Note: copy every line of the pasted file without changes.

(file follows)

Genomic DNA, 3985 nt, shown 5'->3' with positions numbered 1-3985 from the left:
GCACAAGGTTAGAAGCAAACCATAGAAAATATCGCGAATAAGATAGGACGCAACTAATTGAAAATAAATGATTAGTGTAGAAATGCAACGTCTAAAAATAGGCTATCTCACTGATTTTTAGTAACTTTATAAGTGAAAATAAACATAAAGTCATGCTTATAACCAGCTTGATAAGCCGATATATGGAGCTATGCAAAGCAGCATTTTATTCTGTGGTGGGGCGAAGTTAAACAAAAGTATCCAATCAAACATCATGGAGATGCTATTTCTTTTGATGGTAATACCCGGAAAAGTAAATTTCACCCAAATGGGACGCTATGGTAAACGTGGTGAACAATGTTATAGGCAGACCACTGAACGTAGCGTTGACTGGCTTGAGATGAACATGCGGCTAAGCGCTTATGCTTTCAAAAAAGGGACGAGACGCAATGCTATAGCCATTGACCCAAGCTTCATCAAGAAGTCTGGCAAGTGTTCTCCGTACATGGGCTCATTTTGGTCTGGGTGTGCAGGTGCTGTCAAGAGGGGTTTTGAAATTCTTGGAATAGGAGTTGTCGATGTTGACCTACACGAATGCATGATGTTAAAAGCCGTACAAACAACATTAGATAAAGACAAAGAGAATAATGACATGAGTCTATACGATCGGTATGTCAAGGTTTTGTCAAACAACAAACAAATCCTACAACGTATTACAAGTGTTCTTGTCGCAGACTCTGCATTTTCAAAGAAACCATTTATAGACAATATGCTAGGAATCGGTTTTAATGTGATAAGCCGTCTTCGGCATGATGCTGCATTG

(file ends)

Genomic DNA, 3985 nt, shown 5'->3' with positions numbered 1-3985 from the left:
GCACAAGGTTAGAAGCAAACCATAGAAAATATCGCGAATAAGATAGGACGCAACTAATTGAAAATAAATGATTAGTGTAGAAATGCAACGTCTAAAAATAGGCTATCTCACTGATTTTTAGTAACTTTATAAGTGAAAATAAACATAAAGTCATGCTTATAACCAGCTTGATAAGCCGATATATGGAGCTATGCAAAGCAGCATTTTATTCTGTGGTGGGGCGAAGTTAAACAAAAGTATCCAATCAAACATCATGGAGATGCTATTTCTTTTGATGGTAATACCCGGAAAAGTAAATTTCACCCAAATGGGACGCTATGGTAAACGTGGTGAACAATGTTATAGGCAGACCACTGAACGTAGCGTTGACTGGCTTGAGATGAACATGCGGCTAAGCGCTTATGCTTTCAAAAAAGGGACGAGACGCAATGCTATAGCCATTGACCCAAGCTTCATCAAGAAGTCTGGCAAGTGTTCTCCGTACATGGGCTCATTTTGGTCTGGGTGTGCAGGTGCTGTCAAGAGGGGTTTTGAAATTCTTGGAATAGGAGTTGTCGATGTTGACCTACACGAATGCATGATGTTAAAAGCCGTACAAACAACATTAGATAAAGACAAAGAGAATAATGACATGAGTCTATACGATCGGTATGTCAAGGTTTTGTCAAACAACAAACAAATCCTACAACGTATTACAAGTGTTCTTGTCGCAGACTCTGCATTTTCAAAGAAACCATTTATAGACAATATGCTAGGAATCGGTTTTAATGTGATAAGCCGTCTTCGGCATGATGCTGCATTG